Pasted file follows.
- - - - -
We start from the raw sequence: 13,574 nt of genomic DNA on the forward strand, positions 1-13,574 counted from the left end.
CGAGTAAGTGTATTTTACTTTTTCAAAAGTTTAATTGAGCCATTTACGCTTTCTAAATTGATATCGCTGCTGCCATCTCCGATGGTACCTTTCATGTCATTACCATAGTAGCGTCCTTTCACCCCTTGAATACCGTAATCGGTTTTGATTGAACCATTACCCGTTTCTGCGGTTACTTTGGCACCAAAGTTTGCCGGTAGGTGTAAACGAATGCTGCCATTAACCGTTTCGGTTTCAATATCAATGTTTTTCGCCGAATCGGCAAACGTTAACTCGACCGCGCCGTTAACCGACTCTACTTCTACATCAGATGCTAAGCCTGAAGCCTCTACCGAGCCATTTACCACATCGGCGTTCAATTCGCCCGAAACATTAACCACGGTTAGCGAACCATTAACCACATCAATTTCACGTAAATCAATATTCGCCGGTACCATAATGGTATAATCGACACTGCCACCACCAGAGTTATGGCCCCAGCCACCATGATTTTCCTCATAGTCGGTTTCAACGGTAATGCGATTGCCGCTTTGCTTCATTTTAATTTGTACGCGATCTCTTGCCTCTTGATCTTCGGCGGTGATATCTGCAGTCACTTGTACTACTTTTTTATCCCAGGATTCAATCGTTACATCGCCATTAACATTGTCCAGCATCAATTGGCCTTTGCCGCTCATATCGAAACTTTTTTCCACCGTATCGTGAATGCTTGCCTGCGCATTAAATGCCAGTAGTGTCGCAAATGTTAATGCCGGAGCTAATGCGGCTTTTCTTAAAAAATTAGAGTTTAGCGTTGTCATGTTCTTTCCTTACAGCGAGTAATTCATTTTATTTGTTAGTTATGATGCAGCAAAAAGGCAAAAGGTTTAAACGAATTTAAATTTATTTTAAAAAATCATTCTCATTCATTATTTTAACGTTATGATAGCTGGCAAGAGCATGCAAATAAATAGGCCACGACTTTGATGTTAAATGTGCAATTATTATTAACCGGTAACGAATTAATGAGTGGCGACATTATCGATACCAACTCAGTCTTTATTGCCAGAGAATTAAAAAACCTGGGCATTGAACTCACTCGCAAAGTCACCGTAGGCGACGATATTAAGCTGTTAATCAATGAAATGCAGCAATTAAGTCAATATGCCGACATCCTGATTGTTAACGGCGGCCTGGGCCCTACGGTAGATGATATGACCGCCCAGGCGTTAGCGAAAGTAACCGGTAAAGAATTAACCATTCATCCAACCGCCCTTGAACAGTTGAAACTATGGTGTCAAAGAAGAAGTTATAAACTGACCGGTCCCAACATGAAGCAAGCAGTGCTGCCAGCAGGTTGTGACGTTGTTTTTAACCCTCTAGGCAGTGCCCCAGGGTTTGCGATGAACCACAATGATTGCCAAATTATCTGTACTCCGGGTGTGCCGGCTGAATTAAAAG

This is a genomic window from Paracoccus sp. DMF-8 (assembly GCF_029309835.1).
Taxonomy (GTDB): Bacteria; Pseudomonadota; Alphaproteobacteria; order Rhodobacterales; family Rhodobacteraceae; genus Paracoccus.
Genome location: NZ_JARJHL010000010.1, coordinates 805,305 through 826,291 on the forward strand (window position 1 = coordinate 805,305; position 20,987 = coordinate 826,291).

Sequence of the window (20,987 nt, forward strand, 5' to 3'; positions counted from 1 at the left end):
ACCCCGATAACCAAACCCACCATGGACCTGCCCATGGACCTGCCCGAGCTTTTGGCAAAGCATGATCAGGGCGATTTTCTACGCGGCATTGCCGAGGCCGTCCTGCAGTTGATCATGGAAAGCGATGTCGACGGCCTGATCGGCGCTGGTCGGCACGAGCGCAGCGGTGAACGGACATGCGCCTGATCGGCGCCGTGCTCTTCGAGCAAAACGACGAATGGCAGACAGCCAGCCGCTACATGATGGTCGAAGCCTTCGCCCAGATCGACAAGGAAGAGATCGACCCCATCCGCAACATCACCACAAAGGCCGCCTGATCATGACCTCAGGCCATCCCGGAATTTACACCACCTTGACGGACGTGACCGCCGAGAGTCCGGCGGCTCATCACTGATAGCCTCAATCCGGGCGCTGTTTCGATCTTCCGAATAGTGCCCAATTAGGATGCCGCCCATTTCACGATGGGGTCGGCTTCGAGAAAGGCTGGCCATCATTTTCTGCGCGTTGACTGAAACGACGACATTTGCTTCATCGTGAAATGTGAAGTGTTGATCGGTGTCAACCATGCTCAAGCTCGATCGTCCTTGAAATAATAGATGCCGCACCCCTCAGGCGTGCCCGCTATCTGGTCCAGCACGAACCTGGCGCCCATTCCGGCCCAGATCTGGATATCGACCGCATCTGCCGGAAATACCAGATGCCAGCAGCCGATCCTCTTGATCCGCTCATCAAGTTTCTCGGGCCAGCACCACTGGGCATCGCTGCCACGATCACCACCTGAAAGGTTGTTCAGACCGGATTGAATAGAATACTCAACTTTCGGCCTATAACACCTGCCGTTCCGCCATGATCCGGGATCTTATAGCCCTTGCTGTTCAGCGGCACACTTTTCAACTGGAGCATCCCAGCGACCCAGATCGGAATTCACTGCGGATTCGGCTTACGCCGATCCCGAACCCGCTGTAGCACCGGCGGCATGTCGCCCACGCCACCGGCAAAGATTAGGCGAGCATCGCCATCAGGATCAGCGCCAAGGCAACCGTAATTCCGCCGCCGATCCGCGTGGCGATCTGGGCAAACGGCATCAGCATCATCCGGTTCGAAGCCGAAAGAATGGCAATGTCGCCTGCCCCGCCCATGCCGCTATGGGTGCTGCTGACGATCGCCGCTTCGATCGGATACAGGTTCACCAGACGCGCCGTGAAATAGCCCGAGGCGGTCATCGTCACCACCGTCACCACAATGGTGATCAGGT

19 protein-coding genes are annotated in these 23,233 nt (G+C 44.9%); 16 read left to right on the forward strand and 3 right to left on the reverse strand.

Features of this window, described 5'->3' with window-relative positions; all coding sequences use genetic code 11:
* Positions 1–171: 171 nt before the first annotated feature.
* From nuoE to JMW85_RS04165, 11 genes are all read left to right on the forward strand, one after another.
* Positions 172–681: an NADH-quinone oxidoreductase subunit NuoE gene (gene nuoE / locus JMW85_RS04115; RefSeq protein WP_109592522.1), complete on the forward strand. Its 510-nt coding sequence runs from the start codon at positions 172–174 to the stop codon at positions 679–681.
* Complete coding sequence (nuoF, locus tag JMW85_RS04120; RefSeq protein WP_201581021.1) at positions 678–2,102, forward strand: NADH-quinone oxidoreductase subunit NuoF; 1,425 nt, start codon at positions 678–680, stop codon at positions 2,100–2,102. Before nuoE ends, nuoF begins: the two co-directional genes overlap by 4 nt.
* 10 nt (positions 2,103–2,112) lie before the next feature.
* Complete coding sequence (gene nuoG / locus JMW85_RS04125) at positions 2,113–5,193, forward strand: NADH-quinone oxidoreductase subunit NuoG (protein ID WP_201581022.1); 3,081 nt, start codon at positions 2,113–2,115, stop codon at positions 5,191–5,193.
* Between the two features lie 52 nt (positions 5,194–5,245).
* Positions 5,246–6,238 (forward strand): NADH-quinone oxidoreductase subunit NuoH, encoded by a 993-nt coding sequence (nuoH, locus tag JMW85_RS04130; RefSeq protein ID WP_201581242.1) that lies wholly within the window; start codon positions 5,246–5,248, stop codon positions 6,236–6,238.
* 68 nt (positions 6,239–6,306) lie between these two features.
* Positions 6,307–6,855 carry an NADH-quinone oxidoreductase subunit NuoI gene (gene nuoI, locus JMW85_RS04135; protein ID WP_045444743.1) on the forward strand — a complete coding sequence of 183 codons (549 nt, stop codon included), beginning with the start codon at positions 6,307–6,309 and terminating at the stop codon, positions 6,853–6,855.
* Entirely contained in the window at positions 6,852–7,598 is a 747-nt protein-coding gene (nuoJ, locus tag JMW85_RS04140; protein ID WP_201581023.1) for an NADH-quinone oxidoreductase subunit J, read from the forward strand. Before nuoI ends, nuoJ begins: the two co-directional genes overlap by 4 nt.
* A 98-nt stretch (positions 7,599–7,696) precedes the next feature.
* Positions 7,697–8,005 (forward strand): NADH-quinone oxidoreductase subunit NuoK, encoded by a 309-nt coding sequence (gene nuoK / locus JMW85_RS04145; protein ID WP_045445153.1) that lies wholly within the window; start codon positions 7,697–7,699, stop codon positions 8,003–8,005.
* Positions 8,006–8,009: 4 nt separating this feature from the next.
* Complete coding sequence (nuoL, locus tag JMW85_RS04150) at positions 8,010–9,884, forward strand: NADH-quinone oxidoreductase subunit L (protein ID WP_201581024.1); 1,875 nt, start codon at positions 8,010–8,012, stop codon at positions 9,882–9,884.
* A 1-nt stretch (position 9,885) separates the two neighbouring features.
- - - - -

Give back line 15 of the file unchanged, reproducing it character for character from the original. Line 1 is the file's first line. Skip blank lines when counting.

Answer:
* Complete coding sequence (gene nuoG / locus JMW85_RS04125) at positions 2,113–5,193, forward strand: NADH-quinone oxidoreductase subunit NuoG (protein ID WP_201581022.1); 3,081 nt, start codon at positions 2,113–2,115, stop codon at positions 5,191–5,193.